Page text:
Secured loans and unsecured loans essentially differ in that a secured loan will be offered against the security of such as a property whereas an unsecured loan will be free of this requirement. There are more differences as to how the loans work in practise, however, which any potential applicant should always take in to consideration.
When a secured loan is applied for, the applicant will be required to offer the company something as a security against any default on the repayment of the loan. This will usually take the form of such as the family home or business. This would mean that in the event of the borrower being unable to keep up repayments on the loan to a serious extent, the bank or loan provider would be able to lay claim against the security in order to recoup their funds. The legalities involved in setting up a secured loan can mean that several weeks can pass from the time of application for the loan to the point where the funds are actually released.
An unsecured loan is different in the sense that although the borrower would of course be subject to legal action in the event of their defaulting on the loan repayments, the lender would have no direct claim upon their assets. Unsecured loans therefore require less legal underwriting and are usually available – subject to approval – within a much shorter period of time.
Secured loans consequently provide the lender with a far greater level of protection than unsecured loans. For this reason, the interest rate charged on a secured loan is likely to be less than on an equivalent unsecured loan, simply because the level of risk is much lower.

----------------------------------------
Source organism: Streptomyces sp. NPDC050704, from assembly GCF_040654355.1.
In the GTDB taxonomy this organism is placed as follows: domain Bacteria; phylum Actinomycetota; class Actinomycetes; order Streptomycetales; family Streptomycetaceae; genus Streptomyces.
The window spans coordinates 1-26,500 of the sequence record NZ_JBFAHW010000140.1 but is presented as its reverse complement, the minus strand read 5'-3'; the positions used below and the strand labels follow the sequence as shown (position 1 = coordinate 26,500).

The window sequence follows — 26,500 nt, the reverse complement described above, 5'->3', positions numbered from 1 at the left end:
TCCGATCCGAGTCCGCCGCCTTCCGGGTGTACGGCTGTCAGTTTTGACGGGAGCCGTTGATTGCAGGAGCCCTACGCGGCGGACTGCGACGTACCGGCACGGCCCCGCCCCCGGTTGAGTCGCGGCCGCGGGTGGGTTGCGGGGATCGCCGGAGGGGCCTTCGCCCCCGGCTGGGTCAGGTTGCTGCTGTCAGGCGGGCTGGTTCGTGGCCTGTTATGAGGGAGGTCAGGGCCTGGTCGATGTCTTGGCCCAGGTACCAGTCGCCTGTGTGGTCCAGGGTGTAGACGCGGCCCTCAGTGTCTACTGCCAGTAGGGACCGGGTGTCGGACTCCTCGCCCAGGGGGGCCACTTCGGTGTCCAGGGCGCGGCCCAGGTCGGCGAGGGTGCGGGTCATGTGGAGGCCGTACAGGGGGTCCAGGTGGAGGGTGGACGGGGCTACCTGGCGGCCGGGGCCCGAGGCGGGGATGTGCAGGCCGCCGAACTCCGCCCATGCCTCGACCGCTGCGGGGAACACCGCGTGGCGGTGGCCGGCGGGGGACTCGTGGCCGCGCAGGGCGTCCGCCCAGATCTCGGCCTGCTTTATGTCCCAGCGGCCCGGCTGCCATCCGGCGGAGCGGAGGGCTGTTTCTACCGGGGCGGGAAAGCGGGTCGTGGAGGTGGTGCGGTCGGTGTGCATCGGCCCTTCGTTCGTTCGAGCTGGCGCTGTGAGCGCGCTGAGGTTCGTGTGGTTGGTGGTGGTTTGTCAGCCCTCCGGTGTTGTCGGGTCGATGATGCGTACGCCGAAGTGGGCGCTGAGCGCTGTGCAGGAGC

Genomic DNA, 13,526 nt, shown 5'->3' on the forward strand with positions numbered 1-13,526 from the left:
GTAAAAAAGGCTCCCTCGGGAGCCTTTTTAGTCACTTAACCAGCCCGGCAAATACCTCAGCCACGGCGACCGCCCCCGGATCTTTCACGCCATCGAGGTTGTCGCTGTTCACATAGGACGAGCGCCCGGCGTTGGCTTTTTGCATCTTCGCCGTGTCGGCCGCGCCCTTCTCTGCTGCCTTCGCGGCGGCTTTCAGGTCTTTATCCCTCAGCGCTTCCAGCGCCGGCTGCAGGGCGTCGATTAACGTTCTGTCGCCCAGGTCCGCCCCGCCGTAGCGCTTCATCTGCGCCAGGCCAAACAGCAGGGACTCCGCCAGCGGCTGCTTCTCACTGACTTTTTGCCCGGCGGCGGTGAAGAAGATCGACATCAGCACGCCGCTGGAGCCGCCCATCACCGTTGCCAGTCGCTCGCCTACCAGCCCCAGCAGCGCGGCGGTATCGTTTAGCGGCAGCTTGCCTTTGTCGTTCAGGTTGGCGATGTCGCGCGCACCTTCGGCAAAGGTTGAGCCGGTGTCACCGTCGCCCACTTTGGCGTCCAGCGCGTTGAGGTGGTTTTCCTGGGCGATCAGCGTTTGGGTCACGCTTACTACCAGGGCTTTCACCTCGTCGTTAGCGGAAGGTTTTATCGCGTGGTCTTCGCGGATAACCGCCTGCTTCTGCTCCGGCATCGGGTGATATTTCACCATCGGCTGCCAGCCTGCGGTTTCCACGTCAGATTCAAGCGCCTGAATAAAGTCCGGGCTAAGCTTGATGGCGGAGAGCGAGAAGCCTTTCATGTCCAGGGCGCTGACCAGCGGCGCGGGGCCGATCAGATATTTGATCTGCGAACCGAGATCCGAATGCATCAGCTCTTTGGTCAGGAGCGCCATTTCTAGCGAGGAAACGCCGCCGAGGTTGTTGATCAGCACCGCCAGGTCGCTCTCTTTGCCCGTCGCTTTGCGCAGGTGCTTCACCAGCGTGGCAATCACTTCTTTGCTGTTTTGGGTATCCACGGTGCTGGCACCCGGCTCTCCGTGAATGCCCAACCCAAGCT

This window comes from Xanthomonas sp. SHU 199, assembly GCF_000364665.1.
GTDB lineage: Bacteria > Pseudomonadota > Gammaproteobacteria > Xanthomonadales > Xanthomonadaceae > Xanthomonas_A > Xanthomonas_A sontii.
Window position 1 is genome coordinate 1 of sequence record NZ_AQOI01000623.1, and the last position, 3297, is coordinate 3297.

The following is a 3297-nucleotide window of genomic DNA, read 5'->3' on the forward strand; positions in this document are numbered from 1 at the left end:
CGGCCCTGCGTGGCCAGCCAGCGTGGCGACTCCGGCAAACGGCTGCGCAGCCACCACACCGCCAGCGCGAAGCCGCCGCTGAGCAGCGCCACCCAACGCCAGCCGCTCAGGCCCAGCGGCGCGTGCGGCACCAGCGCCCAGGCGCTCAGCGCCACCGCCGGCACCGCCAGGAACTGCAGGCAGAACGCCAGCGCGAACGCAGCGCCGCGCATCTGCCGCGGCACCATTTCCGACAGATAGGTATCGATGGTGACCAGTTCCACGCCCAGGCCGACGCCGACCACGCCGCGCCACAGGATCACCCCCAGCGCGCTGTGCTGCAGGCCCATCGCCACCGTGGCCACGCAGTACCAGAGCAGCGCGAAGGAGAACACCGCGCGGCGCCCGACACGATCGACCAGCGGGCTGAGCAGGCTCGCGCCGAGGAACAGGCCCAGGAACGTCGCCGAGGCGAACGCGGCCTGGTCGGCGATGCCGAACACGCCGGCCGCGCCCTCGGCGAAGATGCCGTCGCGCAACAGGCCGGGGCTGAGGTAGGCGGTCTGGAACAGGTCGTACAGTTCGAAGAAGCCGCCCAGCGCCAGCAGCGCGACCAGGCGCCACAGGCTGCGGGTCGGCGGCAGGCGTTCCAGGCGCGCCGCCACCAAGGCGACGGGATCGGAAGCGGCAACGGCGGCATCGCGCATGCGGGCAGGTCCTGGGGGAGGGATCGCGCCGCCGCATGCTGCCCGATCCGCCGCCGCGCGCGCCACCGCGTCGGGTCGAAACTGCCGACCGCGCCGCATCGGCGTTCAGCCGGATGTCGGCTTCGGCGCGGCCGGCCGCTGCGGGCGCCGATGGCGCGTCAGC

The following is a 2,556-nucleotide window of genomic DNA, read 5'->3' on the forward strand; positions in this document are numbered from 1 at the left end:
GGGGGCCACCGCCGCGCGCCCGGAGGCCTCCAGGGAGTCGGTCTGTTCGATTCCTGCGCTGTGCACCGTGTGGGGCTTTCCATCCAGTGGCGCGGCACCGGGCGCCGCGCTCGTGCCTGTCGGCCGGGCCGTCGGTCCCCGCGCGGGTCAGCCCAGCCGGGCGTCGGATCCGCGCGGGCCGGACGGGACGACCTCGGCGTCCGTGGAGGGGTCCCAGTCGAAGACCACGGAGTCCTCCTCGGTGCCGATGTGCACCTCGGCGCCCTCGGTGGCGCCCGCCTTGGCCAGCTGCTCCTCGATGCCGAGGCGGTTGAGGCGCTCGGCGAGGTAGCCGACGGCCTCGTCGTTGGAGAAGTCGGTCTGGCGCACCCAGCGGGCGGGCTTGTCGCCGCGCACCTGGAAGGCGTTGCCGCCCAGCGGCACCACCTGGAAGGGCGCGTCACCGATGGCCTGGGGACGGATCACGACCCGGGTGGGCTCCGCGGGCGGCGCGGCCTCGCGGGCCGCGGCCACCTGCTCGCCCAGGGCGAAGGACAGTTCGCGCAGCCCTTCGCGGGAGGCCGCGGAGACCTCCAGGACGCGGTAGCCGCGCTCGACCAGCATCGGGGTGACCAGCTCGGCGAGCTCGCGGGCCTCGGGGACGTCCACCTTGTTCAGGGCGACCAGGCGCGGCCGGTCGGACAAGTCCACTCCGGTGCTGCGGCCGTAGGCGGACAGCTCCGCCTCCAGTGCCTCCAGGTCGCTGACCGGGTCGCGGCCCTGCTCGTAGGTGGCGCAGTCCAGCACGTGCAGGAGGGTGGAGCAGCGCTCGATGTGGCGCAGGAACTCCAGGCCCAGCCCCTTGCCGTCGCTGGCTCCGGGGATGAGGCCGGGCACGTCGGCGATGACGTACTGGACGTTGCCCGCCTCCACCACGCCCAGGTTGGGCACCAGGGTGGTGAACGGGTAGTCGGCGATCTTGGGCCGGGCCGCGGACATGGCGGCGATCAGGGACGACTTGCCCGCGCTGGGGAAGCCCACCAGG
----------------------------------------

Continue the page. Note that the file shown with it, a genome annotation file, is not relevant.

Secured loans are likely to be subject to a much higher minimum loan amount threshold than unsecured loans. This is because of the legal costs of setting up a secured loan in comparison to an unsecured loan and the requirement for granting the loan in the first instance to make good business sense to the loan provider.
Although secured loans are almost certain to prove cheaper over an equivalent term than their unsecured counterparts, a prospective borrower should weigh up the implications very seriously before entering in to such an agreement. They have to know that any future financial difficulties could not just result in perhaps difficulty in making monthly repayments but the loss of their home or business as well.